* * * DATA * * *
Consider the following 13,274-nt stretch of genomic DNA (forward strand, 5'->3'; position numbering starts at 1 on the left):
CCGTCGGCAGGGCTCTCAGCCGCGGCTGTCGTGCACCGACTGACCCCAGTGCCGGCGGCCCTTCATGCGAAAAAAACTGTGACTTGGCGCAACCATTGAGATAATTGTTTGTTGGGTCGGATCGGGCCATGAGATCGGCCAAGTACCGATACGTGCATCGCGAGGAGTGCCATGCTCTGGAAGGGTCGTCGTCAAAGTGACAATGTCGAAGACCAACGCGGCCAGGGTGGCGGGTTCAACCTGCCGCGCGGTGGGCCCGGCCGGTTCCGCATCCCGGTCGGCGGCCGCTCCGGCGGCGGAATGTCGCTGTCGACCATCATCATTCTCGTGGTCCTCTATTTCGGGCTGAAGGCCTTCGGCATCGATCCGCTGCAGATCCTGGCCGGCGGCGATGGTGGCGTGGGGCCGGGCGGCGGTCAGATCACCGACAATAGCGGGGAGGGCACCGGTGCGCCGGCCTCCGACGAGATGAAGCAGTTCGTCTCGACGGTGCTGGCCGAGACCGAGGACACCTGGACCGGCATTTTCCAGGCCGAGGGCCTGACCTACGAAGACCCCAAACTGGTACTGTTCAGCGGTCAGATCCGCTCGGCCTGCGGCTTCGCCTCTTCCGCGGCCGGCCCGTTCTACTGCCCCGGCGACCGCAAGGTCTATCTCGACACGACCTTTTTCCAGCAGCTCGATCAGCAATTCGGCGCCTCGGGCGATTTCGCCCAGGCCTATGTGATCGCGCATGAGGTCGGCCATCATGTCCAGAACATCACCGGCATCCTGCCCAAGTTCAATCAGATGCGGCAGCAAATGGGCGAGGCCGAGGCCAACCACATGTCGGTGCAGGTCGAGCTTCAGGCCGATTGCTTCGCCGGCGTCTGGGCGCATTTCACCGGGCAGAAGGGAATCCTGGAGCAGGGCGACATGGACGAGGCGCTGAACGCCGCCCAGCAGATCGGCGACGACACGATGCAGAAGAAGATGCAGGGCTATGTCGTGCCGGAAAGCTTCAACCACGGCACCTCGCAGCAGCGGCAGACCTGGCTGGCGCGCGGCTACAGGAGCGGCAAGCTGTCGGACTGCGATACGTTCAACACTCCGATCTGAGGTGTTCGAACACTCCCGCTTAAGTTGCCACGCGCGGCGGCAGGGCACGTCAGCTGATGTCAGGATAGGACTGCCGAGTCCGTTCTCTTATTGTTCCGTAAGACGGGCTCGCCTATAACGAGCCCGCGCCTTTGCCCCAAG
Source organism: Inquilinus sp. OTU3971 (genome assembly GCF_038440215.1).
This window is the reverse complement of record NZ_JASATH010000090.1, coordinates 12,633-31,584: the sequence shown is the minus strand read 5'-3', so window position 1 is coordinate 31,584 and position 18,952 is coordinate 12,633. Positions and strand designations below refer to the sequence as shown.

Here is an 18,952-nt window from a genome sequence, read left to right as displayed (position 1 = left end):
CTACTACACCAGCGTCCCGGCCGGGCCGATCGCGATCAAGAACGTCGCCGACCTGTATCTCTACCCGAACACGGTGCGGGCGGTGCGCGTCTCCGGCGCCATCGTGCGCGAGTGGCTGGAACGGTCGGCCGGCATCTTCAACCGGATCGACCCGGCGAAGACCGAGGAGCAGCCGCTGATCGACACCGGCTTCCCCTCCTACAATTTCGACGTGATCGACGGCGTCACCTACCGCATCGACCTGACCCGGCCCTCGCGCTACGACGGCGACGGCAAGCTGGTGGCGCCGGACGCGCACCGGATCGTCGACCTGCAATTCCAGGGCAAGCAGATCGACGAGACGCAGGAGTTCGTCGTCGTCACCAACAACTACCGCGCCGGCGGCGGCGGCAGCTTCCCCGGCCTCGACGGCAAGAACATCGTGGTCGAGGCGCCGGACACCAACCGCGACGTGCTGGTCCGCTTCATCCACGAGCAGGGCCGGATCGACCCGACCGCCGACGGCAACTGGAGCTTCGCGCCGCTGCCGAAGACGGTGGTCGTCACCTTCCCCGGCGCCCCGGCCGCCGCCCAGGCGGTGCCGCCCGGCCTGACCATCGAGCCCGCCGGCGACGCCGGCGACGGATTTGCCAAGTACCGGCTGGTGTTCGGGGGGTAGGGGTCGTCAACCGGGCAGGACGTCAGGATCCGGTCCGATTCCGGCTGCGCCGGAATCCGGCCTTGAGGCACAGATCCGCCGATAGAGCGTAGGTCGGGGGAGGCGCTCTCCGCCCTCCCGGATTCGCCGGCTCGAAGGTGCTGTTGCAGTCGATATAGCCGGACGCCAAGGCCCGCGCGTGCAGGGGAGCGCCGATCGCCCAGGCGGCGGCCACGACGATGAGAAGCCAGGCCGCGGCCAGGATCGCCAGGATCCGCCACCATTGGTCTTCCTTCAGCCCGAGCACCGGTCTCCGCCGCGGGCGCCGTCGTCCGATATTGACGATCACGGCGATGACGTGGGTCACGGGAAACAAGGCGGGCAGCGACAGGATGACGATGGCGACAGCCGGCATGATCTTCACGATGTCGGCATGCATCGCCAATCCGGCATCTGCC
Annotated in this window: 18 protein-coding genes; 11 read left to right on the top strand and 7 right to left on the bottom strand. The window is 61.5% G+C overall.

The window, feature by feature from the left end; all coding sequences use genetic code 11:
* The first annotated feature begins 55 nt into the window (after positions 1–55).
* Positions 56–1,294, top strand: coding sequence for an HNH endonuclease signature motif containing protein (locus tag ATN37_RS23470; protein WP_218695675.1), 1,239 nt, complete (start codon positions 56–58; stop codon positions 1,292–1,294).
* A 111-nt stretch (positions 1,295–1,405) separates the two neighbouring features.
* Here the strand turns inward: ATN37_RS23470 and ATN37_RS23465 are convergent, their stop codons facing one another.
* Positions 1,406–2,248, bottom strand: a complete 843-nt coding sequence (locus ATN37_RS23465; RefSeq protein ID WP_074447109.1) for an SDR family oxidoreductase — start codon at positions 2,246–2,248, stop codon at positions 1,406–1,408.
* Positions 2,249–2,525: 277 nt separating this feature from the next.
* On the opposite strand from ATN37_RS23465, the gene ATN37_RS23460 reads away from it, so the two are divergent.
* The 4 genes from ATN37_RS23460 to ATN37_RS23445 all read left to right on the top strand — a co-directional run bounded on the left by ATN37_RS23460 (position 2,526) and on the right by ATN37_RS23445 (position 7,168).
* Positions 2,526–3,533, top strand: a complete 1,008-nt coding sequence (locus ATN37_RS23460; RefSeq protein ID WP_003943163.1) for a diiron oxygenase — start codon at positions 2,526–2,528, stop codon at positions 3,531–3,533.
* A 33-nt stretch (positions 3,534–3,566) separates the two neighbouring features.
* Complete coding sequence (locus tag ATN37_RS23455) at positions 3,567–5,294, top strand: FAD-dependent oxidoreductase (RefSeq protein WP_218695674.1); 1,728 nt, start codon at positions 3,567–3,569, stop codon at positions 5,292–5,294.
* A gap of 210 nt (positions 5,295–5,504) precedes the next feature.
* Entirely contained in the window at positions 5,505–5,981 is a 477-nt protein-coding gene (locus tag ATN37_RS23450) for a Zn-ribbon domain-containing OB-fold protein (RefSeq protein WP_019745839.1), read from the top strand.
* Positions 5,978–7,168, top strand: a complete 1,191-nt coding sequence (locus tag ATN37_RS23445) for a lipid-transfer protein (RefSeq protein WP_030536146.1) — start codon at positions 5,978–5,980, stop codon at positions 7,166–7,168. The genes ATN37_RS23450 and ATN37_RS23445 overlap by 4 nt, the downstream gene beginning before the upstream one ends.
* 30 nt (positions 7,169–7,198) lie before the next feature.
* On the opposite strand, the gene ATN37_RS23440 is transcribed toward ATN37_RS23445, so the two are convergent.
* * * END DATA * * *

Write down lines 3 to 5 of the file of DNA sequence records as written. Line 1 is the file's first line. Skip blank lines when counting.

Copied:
Source organism: Inquilinus sp. OTU3971 (genome assembly GCF_038440215.1).
This window is the reverse complement of record NZ_JASATH010000090.1, coordinates 12,633-31,584: the sequence shown is the minus strand read 5'-3', so window position 1 is coordinate 31,584 and position 18,952 is coordinate 12,633. Positions and strand designations below refer to the sequence as shown.

Here is an 18,952-nt window from a genome sequence, read left to right as displayed (position 1 = left end):